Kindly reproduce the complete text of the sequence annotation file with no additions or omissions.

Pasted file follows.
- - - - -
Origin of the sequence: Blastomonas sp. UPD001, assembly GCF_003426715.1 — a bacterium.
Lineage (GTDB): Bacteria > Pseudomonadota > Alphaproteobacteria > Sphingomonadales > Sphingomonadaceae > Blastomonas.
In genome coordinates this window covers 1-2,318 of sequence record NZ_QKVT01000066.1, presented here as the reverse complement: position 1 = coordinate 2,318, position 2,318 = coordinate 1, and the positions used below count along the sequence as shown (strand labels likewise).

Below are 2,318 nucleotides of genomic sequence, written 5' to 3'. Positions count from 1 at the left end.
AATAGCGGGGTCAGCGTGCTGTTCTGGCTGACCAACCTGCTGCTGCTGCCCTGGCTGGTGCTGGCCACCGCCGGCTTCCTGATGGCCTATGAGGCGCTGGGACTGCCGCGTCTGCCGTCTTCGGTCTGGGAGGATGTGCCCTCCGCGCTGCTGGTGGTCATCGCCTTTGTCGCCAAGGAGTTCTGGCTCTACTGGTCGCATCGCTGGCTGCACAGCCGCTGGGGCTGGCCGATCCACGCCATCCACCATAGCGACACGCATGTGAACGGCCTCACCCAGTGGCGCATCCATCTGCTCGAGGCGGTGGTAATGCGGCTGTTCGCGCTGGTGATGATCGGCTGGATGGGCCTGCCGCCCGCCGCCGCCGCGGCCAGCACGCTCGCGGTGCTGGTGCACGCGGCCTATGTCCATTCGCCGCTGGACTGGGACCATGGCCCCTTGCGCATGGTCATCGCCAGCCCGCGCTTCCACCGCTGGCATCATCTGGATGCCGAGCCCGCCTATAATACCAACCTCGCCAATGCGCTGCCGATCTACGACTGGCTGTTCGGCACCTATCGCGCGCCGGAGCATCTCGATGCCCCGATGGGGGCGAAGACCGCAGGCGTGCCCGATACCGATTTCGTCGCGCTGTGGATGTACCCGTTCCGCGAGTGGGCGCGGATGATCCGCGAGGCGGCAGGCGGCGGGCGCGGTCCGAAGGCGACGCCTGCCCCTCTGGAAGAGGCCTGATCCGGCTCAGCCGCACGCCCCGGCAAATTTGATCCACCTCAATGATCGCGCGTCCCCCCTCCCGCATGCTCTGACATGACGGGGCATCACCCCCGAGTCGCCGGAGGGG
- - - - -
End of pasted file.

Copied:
Origin of the sequence: Blastomonas sp. UPD001, assembly GCF_003426715.1 — a bacterium.
Lineage (GTDB): Bacteria > Pseudomonadota > Alphaproteobacteria > Sphingomonadales > Sphingomonadaceae > Blastomonas.
In genome coordinates this window covers 1-2,318 of sequence record NZ_QKVT01000066.1, presented here as the reverse complement: position 1 = coordinate 2,318, position 2,318 = coordinate 1, and the positions used below count along the sequence as shown (strand labels likewise).

Below are 2,318 nucleotides of genomic sequence, written 5' to 3'. Positions count from 1 at the left end.
AATAGCGGGGTCAGCGTGCTGTTCTGGCTGACCAACCTGCTGCTGCTGCCCTGGCTGGTGCTGGCCACCGCCGGCTTCCTGATGGCCTATGAGGCGCTGGGACTGCCGCGTCTGCCGTCTTCGGTCTGGGAGGATGTGCCCTCCGCGCTGCTGGTGGTCATCGCCTTTGTCGCCAAGGAGTTCTGGCTCTACTGGTCGCATCGCTGGCTGCACAGCCGCTGGGGCTGGCCGATCCACGCCATCCACCATAGCGACACGCATGTGAACGGCCTCACCCAGTGGCGCATCCATCTGCTCGAGGCGGTGGTAATGCGGCTGTTCGCGCTGGTGATGATCGGCTGGATGGGCCTGCCGCCCGCCGCCGCCGCGGCCAGCACGCTCGCGGTGCTGGTGCACGCGGCCTATGTCCATTCGCCGCTGGACTGGGACCATGGCCCCTTGCGCATGGTCATCGCCAGCCCGCGCTTCCACCGCTGGCATCATCTGGATGCCGAGCCCGCCTATAATACCAACCTCGCCAATGCGCTGCCGATCTACGACTGGCTGTTCGGCACCTATCGCGCGCCGGAGCATCTCGATGCCCCGATGGGGGCGAAGACCGCAGGCGTGCCCGATACCGATTTCGTCGCGCTGTGGATGTACCCGTTCCGCGAGTGGGCGCGGATGATCCGCGAGGCGGCAGGCGGCGGGCGCGGTCCGAAGGCGACGCCTGCCCCTCTGGAAGAGGCCTGATCCGGCTCAGCCGCACGCCCCGGCAAATTTGATCCACCTCAATGATCGCGCGTCCCCCCTCCCGCATGCTCTGACATGACGGGGCATCACCCCCGAGTCGCCGGAGGGG